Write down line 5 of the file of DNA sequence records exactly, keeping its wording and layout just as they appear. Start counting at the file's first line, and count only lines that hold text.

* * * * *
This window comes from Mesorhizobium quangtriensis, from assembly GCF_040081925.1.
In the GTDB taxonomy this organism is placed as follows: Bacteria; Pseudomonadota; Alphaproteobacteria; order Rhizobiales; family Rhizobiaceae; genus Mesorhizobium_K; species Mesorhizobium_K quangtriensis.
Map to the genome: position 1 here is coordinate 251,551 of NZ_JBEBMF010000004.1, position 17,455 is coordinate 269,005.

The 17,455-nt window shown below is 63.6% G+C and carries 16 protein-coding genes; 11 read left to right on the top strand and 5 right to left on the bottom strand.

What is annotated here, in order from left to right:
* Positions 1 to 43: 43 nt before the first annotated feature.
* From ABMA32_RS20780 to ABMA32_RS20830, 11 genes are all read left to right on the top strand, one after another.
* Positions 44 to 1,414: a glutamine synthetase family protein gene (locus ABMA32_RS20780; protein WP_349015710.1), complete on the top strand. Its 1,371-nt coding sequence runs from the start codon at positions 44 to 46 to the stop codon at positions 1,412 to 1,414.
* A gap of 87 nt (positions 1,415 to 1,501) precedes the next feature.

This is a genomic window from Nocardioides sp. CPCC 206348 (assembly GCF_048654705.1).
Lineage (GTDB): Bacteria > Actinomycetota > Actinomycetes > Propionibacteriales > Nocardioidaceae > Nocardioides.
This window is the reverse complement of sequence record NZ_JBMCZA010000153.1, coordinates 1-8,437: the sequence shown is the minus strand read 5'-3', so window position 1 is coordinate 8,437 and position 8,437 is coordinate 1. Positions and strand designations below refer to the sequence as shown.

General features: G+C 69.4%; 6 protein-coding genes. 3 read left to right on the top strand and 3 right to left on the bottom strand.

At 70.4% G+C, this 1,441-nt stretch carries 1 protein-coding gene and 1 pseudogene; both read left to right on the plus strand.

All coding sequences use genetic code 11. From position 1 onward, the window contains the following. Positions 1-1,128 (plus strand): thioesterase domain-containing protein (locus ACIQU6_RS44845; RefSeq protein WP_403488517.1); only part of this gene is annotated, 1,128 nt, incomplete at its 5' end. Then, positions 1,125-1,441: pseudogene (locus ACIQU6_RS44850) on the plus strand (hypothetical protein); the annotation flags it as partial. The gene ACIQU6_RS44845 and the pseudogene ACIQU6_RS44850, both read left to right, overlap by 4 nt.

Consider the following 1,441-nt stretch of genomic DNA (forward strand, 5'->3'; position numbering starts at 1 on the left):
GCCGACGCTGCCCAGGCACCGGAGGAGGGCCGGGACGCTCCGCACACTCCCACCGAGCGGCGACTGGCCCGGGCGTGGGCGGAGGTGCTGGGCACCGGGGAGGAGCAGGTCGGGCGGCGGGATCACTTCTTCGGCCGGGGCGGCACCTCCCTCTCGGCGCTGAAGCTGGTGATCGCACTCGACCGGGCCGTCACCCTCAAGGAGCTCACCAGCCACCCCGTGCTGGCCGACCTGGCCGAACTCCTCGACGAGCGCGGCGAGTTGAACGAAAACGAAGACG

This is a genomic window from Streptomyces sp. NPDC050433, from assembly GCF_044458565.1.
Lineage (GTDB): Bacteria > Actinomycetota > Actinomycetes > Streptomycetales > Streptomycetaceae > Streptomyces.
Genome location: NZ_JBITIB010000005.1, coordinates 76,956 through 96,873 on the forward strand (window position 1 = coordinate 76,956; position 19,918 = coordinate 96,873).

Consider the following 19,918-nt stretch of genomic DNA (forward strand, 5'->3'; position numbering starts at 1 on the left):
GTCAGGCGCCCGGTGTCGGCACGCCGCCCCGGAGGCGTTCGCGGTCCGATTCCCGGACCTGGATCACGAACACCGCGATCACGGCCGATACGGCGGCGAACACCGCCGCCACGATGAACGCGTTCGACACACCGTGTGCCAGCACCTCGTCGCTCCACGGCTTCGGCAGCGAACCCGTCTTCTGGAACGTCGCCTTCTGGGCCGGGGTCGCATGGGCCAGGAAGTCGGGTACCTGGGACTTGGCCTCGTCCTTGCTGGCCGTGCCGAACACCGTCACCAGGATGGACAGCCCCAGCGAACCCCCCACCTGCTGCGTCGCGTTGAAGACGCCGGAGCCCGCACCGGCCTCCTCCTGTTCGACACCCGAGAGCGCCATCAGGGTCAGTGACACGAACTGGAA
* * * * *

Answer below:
What is annotated here, in order from left to right: